This week, NASA will retire their Reuven Ramaty High Energy Spectroscopic Imager spacecraft. RHESSI, which has been orbiting the earth since 2002 is planned to end it’s journey on Wednesday, April 19. At 9:30pm EDT, the spacecraft will reenter the atmosphere. During reentry, the spacecraft is expected to burn up while traveling through the atmosphere, but some components of the spacecraft may survive.
RHESSI has been orbiting the earth since 2002 and for 16 of its 21years in orbit it observed solar flares. With data from the solar flare observations made by RHESSI, NASA learned more on the physics of how the sun’s energy bursts are created how they function.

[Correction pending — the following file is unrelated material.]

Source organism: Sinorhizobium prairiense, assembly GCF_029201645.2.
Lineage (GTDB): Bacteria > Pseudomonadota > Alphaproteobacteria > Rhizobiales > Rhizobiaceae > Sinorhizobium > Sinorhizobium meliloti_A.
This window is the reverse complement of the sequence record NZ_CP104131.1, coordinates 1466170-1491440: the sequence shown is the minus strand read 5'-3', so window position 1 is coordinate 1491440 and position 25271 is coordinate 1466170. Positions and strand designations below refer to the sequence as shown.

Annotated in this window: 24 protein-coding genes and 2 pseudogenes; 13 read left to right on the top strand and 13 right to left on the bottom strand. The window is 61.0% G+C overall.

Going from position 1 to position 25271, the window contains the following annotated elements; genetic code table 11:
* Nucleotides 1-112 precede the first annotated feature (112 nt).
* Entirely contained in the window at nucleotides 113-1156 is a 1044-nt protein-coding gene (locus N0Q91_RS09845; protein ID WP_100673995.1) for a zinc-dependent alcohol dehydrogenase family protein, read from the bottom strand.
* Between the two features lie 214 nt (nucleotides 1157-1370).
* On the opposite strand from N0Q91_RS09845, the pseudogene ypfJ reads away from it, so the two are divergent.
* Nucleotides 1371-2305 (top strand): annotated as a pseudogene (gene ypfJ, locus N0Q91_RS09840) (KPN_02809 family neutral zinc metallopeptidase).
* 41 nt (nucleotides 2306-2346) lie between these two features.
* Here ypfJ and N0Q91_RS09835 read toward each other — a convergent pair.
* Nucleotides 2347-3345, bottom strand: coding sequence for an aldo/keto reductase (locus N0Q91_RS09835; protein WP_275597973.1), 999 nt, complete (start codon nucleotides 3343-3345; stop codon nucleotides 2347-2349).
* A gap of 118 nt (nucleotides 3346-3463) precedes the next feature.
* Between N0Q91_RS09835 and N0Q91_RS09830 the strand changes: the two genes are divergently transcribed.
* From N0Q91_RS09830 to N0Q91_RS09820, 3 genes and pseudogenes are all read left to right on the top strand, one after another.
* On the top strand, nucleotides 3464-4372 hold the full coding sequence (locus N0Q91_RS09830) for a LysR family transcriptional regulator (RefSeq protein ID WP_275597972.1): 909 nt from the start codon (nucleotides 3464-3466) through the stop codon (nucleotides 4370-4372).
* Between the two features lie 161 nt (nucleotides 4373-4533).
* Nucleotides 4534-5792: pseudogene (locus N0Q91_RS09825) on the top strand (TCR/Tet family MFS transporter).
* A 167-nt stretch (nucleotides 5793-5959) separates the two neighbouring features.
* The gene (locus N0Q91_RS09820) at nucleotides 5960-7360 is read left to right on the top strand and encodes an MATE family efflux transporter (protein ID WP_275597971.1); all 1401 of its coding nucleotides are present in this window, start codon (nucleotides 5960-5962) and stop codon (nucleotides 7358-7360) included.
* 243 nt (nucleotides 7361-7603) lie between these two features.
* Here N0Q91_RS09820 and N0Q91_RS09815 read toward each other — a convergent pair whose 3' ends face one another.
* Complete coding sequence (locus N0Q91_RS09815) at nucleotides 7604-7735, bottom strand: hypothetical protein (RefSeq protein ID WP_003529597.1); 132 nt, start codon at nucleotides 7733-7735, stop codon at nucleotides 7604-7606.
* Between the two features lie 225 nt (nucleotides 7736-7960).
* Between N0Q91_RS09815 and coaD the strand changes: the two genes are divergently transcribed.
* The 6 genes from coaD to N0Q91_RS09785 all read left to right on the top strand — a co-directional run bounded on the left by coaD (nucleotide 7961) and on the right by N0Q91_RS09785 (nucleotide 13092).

During its mission, RHESSI used a combination of imaging and spectroscopy to collect data about high-energy radiation emitted by the sun. It did so through studying both x-rays and gamma rays. Scientists used the data to confirm many theories about the sun’s behaviors.
RHESSI’s Biggest Findings
- Discovery of nanoflares: scientists used their observations of the sun to find evidence of powerful bursts of energy on the suns surface. These small powerful bursts are called nanoflares.
- Mapping of the Sun’s magnetic field: Because of RHESSI, scientists developed the first detailed map of the magnetic field at the Sun’s surface. We now use that map to understand more about solar flares and coronal mass ejections.
- Confirmation of magnetic reconnection: RHESSI observations lead to the confirmation of the theory of magnetic reconnection which states that the magnetic field lines in the Sun’s atmosphere can suddenly realign and release massive amounts of energy in the form of solar flares and coronal mass ejections.